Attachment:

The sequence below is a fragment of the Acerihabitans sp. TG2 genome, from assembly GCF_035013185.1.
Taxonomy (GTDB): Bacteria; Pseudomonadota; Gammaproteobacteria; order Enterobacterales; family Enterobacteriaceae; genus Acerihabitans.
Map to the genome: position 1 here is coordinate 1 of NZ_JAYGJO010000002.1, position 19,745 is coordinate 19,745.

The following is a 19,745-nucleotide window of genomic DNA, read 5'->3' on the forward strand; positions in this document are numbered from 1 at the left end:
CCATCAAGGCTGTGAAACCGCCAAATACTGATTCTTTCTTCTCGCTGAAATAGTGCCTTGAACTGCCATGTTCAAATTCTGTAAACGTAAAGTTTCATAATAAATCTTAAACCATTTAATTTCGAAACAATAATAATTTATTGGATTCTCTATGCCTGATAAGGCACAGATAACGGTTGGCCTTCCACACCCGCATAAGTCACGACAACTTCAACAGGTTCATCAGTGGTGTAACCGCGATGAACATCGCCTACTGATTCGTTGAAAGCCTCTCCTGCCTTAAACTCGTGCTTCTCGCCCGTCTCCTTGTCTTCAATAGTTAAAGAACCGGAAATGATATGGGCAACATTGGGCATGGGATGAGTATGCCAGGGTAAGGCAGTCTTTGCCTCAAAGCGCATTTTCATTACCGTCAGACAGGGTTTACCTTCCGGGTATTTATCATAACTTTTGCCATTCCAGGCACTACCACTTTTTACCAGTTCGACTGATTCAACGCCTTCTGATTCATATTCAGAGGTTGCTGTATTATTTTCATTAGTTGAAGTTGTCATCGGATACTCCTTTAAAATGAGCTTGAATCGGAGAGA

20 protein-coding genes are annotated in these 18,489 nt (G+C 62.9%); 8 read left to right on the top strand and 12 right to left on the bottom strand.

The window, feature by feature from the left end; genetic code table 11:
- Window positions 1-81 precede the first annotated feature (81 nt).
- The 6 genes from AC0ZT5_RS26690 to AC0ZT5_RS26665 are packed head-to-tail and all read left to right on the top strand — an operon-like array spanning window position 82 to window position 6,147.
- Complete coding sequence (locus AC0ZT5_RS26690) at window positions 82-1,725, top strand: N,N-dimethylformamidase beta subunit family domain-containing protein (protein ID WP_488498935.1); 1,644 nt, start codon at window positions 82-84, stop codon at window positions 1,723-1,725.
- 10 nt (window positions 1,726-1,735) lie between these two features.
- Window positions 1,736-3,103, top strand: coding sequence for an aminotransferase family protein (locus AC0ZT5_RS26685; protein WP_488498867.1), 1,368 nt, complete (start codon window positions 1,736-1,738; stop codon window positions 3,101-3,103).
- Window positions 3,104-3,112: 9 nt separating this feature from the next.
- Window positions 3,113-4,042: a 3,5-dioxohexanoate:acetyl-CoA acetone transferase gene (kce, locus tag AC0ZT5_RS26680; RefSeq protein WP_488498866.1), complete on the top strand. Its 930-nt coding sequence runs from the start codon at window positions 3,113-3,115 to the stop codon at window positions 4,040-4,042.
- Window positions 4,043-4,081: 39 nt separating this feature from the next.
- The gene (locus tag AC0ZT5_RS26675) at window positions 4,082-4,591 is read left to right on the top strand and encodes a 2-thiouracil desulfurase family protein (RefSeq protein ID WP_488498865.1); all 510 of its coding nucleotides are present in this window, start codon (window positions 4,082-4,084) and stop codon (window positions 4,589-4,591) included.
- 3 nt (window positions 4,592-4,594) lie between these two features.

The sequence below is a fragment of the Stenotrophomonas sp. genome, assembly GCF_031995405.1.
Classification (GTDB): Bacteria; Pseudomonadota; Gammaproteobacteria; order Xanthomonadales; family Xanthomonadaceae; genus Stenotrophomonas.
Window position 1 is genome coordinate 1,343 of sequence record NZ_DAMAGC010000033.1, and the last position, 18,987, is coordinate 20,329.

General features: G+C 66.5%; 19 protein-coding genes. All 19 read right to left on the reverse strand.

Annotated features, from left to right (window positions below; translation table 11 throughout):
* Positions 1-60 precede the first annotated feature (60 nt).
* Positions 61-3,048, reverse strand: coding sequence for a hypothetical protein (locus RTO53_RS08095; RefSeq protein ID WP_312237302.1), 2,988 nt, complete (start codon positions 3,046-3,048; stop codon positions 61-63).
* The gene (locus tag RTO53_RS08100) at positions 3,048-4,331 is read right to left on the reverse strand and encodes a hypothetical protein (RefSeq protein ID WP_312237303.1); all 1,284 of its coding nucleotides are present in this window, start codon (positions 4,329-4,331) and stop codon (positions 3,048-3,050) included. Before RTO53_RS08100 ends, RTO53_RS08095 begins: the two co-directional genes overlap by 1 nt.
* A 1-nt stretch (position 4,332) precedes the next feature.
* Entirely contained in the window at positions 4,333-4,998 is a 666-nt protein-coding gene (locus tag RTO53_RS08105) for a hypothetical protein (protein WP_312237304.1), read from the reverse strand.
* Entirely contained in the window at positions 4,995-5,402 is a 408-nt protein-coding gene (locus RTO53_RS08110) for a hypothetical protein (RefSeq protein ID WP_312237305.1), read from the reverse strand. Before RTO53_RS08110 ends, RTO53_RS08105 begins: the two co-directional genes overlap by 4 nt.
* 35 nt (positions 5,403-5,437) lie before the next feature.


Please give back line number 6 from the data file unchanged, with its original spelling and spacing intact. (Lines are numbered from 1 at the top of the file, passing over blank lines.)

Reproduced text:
20 protein-coding genes are annotated in these 18,489 nt (G+C 62.9%); 8 read left to right on the top strand and 12 right to left on the bottom strand.